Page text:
Ahh, guess what Mary? You?re 101
By JULIA ILES
AN incorrect birthdate on admission papers when Mary McCaig moved to the Clarence Nursing Home meant that she missed her 100th and 101st birthdays, and that all important letter from the Queen.
It was only recently discovered when staff sighted her birth certificate that she was actually born in 1904, not 1910 as was believed.
But the oversight doesn't seem to bother Mary, 101, who is not interested in when she was born anyway.
Nursing home activities officer Kerrianne Howard shouts my questions into her good left ear so she can understand.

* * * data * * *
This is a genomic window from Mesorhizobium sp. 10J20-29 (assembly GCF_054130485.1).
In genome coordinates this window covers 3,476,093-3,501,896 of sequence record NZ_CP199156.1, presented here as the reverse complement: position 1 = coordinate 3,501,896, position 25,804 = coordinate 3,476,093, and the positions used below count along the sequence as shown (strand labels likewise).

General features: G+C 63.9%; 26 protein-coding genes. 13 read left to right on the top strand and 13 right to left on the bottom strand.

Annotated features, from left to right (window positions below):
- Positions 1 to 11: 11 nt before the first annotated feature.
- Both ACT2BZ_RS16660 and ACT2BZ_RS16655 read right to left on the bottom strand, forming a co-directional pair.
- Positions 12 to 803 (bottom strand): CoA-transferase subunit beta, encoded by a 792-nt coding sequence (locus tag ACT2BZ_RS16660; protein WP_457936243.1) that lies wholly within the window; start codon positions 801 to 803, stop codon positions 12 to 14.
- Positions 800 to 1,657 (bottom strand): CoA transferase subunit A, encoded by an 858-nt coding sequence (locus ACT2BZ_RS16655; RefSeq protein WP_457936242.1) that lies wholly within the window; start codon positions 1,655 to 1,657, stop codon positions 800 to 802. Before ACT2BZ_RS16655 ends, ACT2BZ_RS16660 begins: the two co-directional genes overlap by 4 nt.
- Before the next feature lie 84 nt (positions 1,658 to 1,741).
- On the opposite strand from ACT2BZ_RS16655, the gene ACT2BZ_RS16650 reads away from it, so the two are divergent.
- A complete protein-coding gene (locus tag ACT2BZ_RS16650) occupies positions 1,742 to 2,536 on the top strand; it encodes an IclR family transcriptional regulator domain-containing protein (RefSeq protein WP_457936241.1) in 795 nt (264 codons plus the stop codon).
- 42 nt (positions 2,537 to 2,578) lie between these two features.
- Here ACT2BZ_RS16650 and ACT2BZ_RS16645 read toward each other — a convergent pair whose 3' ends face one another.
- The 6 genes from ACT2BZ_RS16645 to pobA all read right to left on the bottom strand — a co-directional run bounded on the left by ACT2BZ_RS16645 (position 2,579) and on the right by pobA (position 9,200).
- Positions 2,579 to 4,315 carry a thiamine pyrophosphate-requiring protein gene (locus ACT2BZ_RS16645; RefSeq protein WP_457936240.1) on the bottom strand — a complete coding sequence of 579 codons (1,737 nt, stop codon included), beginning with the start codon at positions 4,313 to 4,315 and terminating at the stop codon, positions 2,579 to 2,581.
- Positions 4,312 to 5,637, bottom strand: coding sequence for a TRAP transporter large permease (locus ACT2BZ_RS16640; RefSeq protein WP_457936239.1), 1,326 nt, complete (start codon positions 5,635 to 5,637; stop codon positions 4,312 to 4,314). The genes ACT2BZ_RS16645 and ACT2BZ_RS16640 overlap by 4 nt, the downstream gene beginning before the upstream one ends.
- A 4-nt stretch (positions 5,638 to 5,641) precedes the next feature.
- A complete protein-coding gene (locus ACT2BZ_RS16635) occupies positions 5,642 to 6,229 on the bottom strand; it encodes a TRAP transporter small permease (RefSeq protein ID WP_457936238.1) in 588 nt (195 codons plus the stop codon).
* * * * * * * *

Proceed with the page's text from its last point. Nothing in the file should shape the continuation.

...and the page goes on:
"Usually she calls me a cheeky little wretch," Ms Howard said.
But Mary's hearing impairment in the same fashion as Beethoven doesn't stop her from playing the piano.
She was formerly a well-known piano teacher who tutored students from her home.
It also led to a marriage with one of her students, Frank.
"He said to me 'don't you ever have time off' and asked me to the Prince Edward Theatre," she said.
Mary and Frank will later this year celebrate their 63rd wedding anniversary and although he doesn't live at the nursing home, he visits for lunch two to three times a week. And after all these years she doesn't know what the secret to a long life is but said: "I don't drink, or smoke".
Originally from Scotland, Mary was born in Glascow and migrated with her family when she was sixyears-old.
"The best times were with Mum and Dad; Dad would teach dancing and we would join in," Mary said, doing a highland fling from her wheelchair.